Silicon Valley entrepreneurs and venture capitalists flew to Capitol Hill last week to promote the Startup Visa Act, a bill that would amend immigration law to make it easier for foreign entrepreneurs to stay in the United States -- and create jobs here -- if they demonstrate funding from U.S.-based investors.
This wasn't just a stakeholders' party. So far, more than 780 voters have sent over 2,800 messages to their elected representatives through 2gov, a nifty tool that channels Tweets to Congress. And 95 percent are supporting the bill.
2gov taps into the viral nature of Twitter to bring as many voters as possible into the decision making process in government. Once users sign onto 2gov using their Twitter accounts and submit their online petition, their statements aren't just broadcast live on Twitter. An engine grabs the Tweet, verifies the identity and the constituency of the person who sent it, so that Tweets can be collated it into a report and delivered to the right elected representatives.
2gov's authentication process weeds out astroturfers -- people who have been paid to create online buzz and the illusion of a real grassroots movement. The term was coined from the brand of synthetic grass, if you were wondering.) David Binetti, the chief executive officer of Votizen, the company that developed 2gov, said he'd been trying to use the concept for USA.gov, the monolithic government information portal that he
co-founded in 2000, but the technology wasn't quite ready.
The tide has changed a lot since. To cast a wider net, 2gov will soon be integrated with Web sites such as Facebook. Plans to use phone text messaging to send out petitions are in the works. Binetti said he was pleasantly surprised by the level of civic participation: More than 90 percent of Tweeters had been legitimate voters. He expected more than half of users to be spammers. Why? More online users are realizing the need to take responsibility for political speech and ensure it gets through to the right channels.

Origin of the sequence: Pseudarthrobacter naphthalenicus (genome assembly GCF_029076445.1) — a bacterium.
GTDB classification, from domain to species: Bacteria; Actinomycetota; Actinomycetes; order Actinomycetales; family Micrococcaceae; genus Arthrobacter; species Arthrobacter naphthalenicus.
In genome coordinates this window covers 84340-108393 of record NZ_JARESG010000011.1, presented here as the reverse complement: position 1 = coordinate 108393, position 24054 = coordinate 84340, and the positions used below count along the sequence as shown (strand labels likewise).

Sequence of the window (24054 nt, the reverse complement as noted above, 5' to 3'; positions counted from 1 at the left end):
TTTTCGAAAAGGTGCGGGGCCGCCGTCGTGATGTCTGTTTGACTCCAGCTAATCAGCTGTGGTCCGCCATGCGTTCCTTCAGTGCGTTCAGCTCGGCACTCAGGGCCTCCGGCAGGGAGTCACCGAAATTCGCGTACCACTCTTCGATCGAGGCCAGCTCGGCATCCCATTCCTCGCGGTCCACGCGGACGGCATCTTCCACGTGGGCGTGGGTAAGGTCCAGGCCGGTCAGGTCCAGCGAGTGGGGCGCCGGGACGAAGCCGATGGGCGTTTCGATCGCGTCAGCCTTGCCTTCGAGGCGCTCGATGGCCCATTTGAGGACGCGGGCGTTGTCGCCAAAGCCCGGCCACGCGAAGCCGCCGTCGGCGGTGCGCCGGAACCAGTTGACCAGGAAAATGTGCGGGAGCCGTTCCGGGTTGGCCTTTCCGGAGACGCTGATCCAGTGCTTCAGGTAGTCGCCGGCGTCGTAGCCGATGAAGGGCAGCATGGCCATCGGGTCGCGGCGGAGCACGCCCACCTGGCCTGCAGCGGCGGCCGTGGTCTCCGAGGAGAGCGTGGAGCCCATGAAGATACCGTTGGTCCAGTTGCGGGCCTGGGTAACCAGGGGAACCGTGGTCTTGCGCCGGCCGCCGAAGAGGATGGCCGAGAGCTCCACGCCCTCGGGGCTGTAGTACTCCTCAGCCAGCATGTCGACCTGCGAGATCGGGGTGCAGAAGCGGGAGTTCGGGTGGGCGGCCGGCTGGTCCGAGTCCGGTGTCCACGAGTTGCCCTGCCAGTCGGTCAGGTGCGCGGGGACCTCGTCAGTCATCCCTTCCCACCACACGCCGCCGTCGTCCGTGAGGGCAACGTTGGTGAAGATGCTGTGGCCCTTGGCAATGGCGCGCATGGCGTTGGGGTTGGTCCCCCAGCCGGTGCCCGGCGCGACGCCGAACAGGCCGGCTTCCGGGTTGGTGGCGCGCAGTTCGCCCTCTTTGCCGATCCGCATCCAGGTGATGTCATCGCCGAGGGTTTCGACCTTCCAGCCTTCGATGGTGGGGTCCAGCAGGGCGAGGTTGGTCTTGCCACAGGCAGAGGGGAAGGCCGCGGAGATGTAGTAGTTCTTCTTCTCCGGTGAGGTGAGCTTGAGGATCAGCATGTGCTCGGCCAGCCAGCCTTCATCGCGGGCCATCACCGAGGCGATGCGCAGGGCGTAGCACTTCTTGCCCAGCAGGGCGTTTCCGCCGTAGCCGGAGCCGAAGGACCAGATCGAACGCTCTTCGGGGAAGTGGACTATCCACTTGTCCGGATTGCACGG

"People want to have their voice heard, and they're realizing that more things get into the political discourse if they have some measure of authenticity," Binetti said.
Startup Visa made a trending topic last week, meaning that it was one of Twitter's most talked-about issues. (You can read more about the controversy the bill has invited here.)
An hour after an e-gathering of Startup Visa supporters was scheduled at noon on March 2 on Twitter, 5,000 people announced their presence by Tweeting with the #Startupvisa hashtag. Binetti jumped on the bandwagon. He Tweeted, "I support #Startupvisa and it's more important than Justin Bieber." (Justin Bieber, the 16-year-old pop star, is still trending; Startup Visa is not anymore.)